Historic Tales

Margaret Anne Cusack
start of chapter | Chapter V. concluded

The second source of historical information may be found in the Historic Tales. The reciting of historic tales was one of the principal duties of the Ollamh, and he was bound to preserve the truth of history "pure and unbroken to succeeding generations."

"According to several of the most ancient authorities, the Ollamh, or perfect Doctor, was bound to have (for recital at the public feasts and assemblies) at least Seven Fifties of these Historic narratives; and there appear to have been various degrees in the ranks of the poets, as they progressed in education towards the final degree, each of which was bound to be supplied with at least a certain number. Thus the Anroth, next in rank to an Ollamh, should have half the number of an Ollamh ;the Cli, one-third the number, according to some authorities, and eighty according to others; and so on down to the Fochlog, who should have thirty; and the Driseg (the lowest of all), who should have twenty of these tales."[7]

The Ollamhs. like the druids or learned men of other nations, were in the habit of teaching the facts of history to their pupils in verse,[8] probably that they might be more easily remembered.

A few of these tales have been published lately, such as the Battle of Magh Bath, the Battle of Muighe Leana, and the Tochmarc Momera. Besides the tales of Battles (Catha), there are the tales of Longasa, or Voyages; the tales of Tóghla, or Destructions; of Slaughters, of Sieges, of Tragedies, of Voyages, and, not least memorable, of the Tána, or Cattle Spoils, and the Tochmarca, or Courtships. It should be remembered that numbers of these tales are in existence, offering historical materials of the highest value. The Books of Laws demand a special and more detailed notice, as well as the Historical Monuments. With a brief mention of the Imaginative Tales and Poems, we must conclude this portion of our subject.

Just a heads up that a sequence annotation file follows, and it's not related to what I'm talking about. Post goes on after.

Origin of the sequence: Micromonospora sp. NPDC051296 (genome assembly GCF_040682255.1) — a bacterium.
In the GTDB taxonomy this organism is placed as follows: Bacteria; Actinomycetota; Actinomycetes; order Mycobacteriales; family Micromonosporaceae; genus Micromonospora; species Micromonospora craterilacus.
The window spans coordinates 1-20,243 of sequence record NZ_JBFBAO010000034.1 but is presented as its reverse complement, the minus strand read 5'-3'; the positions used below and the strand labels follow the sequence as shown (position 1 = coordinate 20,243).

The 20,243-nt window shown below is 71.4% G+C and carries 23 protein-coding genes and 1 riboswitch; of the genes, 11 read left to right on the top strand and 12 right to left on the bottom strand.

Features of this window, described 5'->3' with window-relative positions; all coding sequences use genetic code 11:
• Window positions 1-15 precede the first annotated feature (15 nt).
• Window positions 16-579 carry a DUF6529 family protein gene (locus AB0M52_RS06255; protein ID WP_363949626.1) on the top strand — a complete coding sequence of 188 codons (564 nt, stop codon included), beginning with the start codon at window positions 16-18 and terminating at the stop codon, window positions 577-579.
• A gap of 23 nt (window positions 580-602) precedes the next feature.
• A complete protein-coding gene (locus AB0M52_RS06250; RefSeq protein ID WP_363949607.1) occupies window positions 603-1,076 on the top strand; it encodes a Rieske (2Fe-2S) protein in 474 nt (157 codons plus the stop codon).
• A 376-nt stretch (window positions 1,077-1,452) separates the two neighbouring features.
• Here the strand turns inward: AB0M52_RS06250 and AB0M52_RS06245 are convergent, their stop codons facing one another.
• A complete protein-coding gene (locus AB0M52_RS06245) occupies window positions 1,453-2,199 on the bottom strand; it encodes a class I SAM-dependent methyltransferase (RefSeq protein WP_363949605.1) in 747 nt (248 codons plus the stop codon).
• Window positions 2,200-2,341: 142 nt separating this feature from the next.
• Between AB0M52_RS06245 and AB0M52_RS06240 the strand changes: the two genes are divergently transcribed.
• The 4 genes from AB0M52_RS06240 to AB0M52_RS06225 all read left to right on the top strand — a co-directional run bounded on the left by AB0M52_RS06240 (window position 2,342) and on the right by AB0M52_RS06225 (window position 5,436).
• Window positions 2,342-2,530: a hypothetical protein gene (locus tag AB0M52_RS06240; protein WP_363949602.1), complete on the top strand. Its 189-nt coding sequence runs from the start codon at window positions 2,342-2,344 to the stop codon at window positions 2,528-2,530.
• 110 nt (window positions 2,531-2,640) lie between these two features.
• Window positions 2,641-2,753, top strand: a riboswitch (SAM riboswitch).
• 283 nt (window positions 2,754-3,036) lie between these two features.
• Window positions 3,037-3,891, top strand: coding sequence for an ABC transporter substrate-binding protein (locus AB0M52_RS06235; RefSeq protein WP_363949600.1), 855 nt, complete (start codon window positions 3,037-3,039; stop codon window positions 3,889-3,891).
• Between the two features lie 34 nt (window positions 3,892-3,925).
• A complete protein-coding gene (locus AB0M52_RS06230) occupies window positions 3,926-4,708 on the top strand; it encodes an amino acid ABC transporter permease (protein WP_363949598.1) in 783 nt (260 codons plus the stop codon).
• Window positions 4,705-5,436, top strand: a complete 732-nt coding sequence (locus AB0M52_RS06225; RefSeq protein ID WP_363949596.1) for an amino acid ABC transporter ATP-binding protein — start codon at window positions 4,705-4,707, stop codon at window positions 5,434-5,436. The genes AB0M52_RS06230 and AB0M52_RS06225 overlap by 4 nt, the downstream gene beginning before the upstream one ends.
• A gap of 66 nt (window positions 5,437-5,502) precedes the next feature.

Ancient writings, even of pure fiction, must always form an important historical element to the nation by which they have been produced. Unless they are founded on fact, so far as customs, localities, and mode of life are concerned, they would possess no interest; and their principal object is to interest. Without some degree of poetic improbabilities as to events, they could scarcely amuse; and their object is also to amuse. Hence, the element of truth is easily separated from the element of fiction, and each is available in its measure for historic research. The most ancient of this class of writings are the Fenian Poems and Tales, ascribed to Finn Mac Cumhaill, to his sons, Oisin and Fergus Finnbheoill (the Eloquent), and to his kinsman, Caeilite. There are also many tales and poems of more recent date. Mr. O'Curry estimates, that if all MSS. known to be in existence, and composed before the year 1000, were published, they would form at least 8,000 printed pages of the same size as O'Donovan's Annals of the Four Masters.

Sculptures at Devenish

From Sculptures at Devenish


[7] Tales.—O'Curry, p. 241.

[8] Verse.—See Niebuhr, Hist. vol. i. pp. 254-261. Arnold has adopted his theory, and Macaulay has acted on it. But the Roman poems were merely recited at public entertainments, and were by no means a national arrangement for the preservation of history, such as existed anciently in Ireland. These verses were sung by boys more patrum (Od. iv. 15), for the entertainment of guests. Ennius, who composed his Annales in hexameter verse, introducing, for the first time, the Greek metre into Roman literature, mentions the verses which the Fauns, or religious poets, used to chant. Scaliger thinks that the Fauns were a class of men who exercised in Latium, at a very remote period, the same functions as the Magians in Persia and the Bards in Gaul. Niebuhr supposes that the entire history of the Roman kings was formed from poems into a prose narrative.